There’s this scarf that I’ve owned for several years.  I remember buying it at the same department store where I worked at the time.  Its red white and blue in a pattern of American flags on it.  Originally, it was meant for Memorial Day, or Independence Day, I don’t recall which.  But I’ve actually worn it every year on this day, since the year 2001.

It has now been eight years since that brutal attack on our country, and it makes the most logical sense for people to move on, which is what we have done for the most part.  It is important to be able to move on instead of remaining still.  However, remembrance is more important.  We cannot move on, and learn from an event if we do not remember the event itself.  Progression is empty without remembrance.

I believe that Craig Ferguson, host of the Late Late Show on CBS put it the best way in his September 11 monologue from last year when he said that you should never forget how you got a scar.  If you do, you put yourself at risk of getting another one.

So, wearing my scarf, and a red shirt of some kind, I’ve gone to work and throughout this day for eight years, because it is how I remember.  Moving on is important, and we should continue to do so while remembering who we are, where we come from, and those who died protecting the very freedom and ideals that the people responsible for the attacks on September 11, 2001 were acting against.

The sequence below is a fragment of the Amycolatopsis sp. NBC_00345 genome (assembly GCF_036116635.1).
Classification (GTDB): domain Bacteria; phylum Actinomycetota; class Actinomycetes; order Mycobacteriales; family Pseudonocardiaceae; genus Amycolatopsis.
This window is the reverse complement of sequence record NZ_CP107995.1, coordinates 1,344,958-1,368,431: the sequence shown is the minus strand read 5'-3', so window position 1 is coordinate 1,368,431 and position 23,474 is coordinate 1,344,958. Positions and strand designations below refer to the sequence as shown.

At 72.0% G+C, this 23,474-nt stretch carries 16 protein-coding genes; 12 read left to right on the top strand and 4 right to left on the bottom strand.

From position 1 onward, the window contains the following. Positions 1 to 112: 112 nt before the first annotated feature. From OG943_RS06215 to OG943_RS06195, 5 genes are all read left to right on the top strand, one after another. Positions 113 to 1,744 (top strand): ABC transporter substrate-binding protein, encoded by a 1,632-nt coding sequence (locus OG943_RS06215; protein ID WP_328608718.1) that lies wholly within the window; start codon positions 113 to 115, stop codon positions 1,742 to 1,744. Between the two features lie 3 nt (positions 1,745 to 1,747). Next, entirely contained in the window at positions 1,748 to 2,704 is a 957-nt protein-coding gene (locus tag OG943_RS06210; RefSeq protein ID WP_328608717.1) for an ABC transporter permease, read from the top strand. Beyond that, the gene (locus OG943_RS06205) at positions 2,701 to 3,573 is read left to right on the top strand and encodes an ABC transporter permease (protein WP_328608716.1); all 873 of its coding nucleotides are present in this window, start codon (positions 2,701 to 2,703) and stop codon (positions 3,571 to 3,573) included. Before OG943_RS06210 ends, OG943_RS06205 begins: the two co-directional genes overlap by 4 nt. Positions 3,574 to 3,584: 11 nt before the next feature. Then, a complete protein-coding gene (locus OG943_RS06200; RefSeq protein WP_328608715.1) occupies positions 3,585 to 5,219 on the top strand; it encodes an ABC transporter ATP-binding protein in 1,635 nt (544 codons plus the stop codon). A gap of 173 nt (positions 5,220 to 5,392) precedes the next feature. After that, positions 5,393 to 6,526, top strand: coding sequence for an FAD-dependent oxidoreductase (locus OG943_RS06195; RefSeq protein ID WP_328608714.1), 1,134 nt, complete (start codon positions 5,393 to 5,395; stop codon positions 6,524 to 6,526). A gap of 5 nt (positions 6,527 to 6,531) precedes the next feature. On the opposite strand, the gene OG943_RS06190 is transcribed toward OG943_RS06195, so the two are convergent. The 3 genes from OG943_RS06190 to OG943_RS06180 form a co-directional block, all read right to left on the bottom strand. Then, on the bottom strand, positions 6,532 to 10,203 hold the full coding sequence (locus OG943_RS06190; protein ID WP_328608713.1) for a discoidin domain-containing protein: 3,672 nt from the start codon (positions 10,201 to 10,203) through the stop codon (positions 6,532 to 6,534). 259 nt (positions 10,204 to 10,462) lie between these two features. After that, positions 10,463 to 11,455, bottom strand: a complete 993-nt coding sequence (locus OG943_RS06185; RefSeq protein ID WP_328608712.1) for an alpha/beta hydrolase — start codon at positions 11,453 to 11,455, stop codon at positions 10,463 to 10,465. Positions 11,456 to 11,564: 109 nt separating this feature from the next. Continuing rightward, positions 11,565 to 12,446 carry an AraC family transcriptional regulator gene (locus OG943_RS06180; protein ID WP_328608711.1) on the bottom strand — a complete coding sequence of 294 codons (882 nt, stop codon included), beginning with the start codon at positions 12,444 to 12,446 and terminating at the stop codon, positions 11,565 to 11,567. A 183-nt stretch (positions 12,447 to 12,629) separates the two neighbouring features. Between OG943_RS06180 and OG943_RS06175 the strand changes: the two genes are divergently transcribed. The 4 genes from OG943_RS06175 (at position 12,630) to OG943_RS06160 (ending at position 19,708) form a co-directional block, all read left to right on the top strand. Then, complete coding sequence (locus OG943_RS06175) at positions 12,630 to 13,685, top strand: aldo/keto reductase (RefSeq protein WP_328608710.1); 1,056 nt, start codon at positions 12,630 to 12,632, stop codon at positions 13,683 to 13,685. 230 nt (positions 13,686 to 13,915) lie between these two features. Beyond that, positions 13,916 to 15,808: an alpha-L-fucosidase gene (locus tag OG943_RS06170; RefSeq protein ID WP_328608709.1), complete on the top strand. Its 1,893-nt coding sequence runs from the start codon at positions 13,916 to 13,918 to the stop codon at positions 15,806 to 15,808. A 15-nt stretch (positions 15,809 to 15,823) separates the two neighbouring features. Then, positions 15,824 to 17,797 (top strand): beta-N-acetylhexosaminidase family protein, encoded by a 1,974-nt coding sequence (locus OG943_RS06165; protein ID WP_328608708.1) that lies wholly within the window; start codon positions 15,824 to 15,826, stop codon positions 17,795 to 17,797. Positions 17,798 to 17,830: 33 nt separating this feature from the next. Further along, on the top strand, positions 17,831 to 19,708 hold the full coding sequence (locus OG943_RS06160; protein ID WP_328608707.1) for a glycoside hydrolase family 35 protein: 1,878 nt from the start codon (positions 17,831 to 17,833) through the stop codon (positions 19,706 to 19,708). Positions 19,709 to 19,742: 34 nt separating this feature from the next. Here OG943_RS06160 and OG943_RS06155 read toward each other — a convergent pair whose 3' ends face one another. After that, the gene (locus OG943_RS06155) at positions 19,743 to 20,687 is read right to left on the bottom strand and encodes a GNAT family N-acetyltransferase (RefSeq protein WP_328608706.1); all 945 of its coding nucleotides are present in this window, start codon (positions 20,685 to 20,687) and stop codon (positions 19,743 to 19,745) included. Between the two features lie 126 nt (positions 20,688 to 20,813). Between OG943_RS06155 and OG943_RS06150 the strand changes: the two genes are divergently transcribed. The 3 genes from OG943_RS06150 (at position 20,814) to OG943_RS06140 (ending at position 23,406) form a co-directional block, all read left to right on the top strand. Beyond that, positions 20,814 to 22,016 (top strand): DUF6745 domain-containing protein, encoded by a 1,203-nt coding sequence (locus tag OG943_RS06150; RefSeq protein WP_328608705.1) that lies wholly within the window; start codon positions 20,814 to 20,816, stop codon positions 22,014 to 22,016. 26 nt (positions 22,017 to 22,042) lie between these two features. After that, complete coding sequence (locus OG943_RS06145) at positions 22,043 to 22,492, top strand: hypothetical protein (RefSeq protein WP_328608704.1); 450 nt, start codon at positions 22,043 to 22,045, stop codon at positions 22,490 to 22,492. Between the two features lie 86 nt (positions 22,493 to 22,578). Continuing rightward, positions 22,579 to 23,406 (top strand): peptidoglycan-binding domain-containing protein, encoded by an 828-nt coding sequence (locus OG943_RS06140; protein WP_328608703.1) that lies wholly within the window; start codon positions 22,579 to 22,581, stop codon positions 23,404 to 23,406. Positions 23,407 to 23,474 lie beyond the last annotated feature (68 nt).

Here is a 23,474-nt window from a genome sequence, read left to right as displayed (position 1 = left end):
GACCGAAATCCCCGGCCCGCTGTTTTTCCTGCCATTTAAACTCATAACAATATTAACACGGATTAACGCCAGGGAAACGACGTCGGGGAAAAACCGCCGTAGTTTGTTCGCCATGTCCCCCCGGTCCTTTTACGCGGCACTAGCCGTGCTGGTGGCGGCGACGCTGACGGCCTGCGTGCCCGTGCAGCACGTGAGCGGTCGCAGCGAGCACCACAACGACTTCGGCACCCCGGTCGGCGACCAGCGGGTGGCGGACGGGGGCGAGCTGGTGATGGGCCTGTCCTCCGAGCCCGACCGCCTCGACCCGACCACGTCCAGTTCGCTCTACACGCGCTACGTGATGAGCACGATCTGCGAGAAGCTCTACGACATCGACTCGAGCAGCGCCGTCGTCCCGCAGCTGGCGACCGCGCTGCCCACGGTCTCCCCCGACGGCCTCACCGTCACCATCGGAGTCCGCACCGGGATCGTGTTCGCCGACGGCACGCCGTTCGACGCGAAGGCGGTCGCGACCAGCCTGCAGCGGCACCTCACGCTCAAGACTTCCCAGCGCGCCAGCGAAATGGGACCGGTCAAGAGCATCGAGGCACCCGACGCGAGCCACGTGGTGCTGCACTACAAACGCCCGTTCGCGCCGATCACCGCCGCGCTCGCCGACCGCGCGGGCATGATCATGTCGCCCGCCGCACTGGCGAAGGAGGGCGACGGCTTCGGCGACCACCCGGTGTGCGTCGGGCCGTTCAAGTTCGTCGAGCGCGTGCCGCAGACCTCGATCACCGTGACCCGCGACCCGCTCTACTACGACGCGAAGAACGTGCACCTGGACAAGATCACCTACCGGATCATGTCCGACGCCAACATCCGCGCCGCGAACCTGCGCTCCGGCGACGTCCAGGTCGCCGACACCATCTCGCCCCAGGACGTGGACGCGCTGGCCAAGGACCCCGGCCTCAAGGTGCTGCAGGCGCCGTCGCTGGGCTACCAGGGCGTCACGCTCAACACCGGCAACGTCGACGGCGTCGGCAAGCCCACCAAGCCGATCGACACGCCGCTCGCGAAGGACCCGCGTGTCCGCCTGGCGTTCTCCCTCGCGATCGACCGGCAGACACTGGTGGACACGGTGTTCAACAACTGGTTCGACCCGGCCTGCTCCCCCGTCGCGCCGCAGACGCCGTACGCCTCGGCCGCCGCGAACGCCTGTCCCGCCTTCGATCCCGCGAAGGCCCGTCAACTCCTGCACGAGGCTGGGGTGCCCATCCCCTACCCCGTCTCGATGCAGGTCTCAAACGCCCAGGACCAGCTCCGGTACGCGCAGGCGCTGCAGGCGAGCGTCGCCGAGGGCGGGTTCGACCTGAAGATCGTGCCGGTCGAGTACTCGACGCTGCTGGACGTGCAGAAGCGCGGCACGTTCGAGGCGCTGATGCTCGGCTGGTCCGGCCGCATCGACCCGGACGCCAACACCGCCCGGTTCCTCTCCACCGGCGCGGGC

No matter how many attacks we may endure, or how many lives of American civilians and heroes may be lost, those ideals and freedoms that this country was built on cannot be destroyed.  Our enemies, whoever and wherever they may be, do not have that power.  The only people who have the power to destroy those foundations are the American people themselves.

That is why it is imperative that we do not forget the events of September 11, 2001 or any other day in our country’s history where its ideals and people were shaken.

I love my country, and I am so blessed to have been born into the rights and freedoms that come with it.  I don’t ever want to forget where I was, and how I felt on this day eight years ago.  It would be an injustice and an insult to those who died that day to do so.  So, I urge you today to take a moment to remember, in whatever way you see fit even if it just means reading this article.